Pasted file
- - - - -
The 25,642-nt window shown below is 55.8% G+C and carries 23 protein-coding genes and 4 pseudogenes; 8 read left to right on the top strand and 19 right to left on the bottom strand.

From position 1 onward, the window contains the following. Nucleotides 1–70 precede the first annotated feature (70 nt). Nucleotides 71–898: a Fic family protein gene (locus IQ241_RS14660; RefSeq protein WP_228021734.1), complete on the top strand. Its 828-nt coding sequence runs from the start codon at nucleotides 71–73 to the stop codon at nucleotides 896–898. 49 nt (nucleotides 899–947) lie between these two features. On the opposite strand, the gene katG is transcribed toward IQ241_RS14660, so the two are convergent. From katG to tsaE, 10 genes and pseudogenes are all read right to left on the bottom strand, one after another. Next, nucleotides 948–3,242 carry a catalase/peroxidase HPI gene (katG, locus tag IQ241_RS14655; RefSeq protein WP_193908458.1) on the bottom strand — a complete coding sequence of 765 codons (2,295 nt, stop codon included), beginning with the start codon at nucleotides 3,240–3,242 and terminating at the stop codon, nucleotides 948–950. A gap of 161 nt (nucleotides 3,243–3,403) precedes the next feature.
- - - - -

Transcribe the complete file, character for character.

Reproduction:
The 25,642-nt window shown below is 55.8% G+C and carries 23 protein-coding genes and 4 pseudogenes; 8 read left to right on the top strand and 19 right to left on the bottom strand.

From position 1 onward, the window contains the following. Nucleotides 1–70 precede the first annotated feature (70 nt). Nucleotides 71–898: a Fic family protein gene (locus IQ241_RS14660; RefSeq protein WP_228021734.1), complete on the top strand. Its 828-nt coding sequence runs from the start codon at nucleotides 71–73 to the stop codon at nucleotides 896–898. 49 nt (nucleotides 899–947) lie between these two features. On the opposite strand, the gene katG is transcribed toward IQ241_RS14660, so the two are convergent. From katG to tsaE, 10 genes and pseudogenes are all read right to left on the bottom strand, one after another. Next, nucleotides 948–3,242 carry a catalase/peroxidase HPI gene (katG, locus tag IQ241_RS14655; RefSeq protein WP_193908458.1) on the bottom strand — a complete coding sequence of 765 codons (2,295 nt, stop codon included), beginning with the start codon at nucleotides 3,240–3,242 and terminating at the stop codon, nucleotides 948–950. A gap of 161 nt (nucleotides 3,243–3,403) precedes the next feature.